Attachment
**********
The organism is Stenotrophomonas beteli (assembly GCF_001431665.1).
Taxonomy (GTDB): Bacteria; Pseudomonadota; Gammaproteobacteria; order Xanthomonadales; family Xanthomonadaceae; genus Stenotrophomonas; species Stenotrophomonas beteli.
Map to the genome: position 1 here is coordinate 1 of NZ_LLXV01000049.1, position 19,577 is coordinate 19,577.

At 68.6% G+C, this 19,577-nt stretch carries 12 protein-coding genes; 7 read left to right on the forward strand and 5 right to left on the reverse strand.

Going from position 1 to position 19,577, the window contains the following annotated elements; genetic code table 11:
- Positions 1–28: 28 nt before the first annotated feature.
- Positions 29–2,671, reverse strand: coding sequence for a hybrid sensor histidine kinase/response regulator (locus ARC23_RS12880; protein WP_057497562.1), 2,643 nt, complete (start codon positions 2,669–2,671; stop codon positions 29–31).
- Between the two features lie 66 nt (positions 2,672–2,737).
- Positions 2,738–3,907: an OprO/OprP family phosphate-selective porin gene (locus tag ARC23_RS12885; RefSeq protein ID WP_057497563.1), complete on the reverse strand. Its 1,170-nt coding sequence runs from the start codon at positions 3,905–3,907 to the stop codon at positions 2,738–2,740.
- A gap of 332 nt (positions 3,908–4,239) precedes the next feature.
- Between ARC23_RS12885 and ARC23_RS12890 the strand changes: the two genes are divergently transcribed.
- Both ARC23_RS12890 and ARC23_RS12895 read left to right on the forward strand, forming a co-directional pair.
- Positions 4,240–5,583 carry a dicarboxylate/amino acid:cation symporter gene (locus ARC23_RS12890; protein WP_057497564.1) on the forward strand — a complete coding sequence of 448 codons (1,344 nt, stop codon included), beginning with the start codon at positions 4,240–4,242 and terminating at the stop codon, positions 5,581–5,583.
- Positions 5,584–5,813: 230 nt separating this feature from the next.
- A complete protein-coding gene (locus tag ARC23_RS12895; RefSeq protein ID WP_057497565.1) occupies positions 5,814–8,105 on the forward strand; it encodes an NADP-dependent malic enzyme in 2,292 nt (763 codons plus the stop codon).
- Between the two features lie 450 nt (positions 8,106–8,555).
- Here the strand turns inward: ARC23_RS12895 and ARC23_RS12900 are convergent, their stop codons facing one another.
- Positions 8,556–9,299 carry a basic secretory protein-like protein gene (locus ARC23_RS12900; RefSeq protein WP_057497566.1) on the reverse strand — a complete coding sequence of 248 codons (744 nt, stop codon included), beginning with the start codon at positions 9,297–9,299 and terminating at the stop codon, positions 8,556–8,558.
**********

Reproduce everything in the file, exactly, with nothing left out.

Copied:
The organism is Stenotrophomonas beteli (assembly GCF_001431665.1).
Taxonomy (GTDB): Bacteria; Pseudomonadota; Gammaproteobacteria; order Xanthomonadales; family Xanthomonadaceae; genus Stenotrophomonas; species Stenotrophomonas beteli.
Map to the genome: position 1 here is coordinate 1 of NZ_LLXV01000049.1, position 19,577 is coordinate 19,577.

At 68.6% G+C, this 19,577-nt stretch carries 12 protein-coding genes; 7 read left to right on the forward strand and 5 right to left on the reverse strand.

Going from position 1 to position 19,577, the window contains the following annotated elements; genetic code table 11:
- Positions 1–28: 28 nt before the first annotated feature.
- Positions 29–2,671, reverse strand: coding sequence for a hybrid sensor histidine kinase/response regulator (locus ARC23_RS12880; protein WP_057497562.1), 2,643 nt, complete (start codon positions 2,669–2,671; stop codon positions 29–31).
- Between the two features lie 66 nt (positions 2,672–2,737).
- Positions 2,738–3,907: an OprO/OprP family phosphate-selective porin gene (locus tag ARC23_RS12885; RefSeq protein ID WP_057497563.1), complete on the reverse strand. Its 1,170-nt coding sequence runs from the start codon at positions 3,905–3,907 to the stop codon at positions 2,738–2,740.
- A gap of 332 nt (positions 3,908–4,239) precedes the next feature.
- Between ARC23_RS12885 and ARC23_RS12890 the strand changes: the two genes are divergently transcribed.
- Both ARC23_RS12890 and ARC23_RS12895 read left to right on the forward strand, forming a co-directional pair.
- Positions 4,240–5,583 carry a dicarboxylate/amino acid:cation symporter gene (locus ARC23_RS12890; protein WP_057497564.1) on the forward strand — a complete coding sequence of 448 codons (1,344 nt, stop codon included), beginning with the start codon at positions 4,240–4,242 and terminating at the stop codon, positions 5,581–5,583.
- Positions 5,584–5,813: 230 nt separating this feature from the next.
- A complete protein-coding gene (locus tag ARC23_RS12895; RefSeq protein ID WP_057497565.1) occupies positions 5,814–8,105 on the forward strand; it encodes an NADP-dependent malic enzyme in 2,292 nt (763 codons plus the stop codon).
- Between the two features lie 450 nt (positions 8,106–8,555).
- Here the strand turns inward: ARC23_RS12895 and ARC23_RS12900 are convergent, their stop codons facing one another.
- Positions 8,556–9,299 carry a basic secretory protein-like protein gene (locus ARC23_RS12900; RefSeq protein WP_057497566.1) on the reverse strand — a complete coding sequence of 248 codons (744 nt, stop codon included), beginning with the start codon at positions 9,297–9,299 and terminating at the stop codon, positions 8,556–8,558.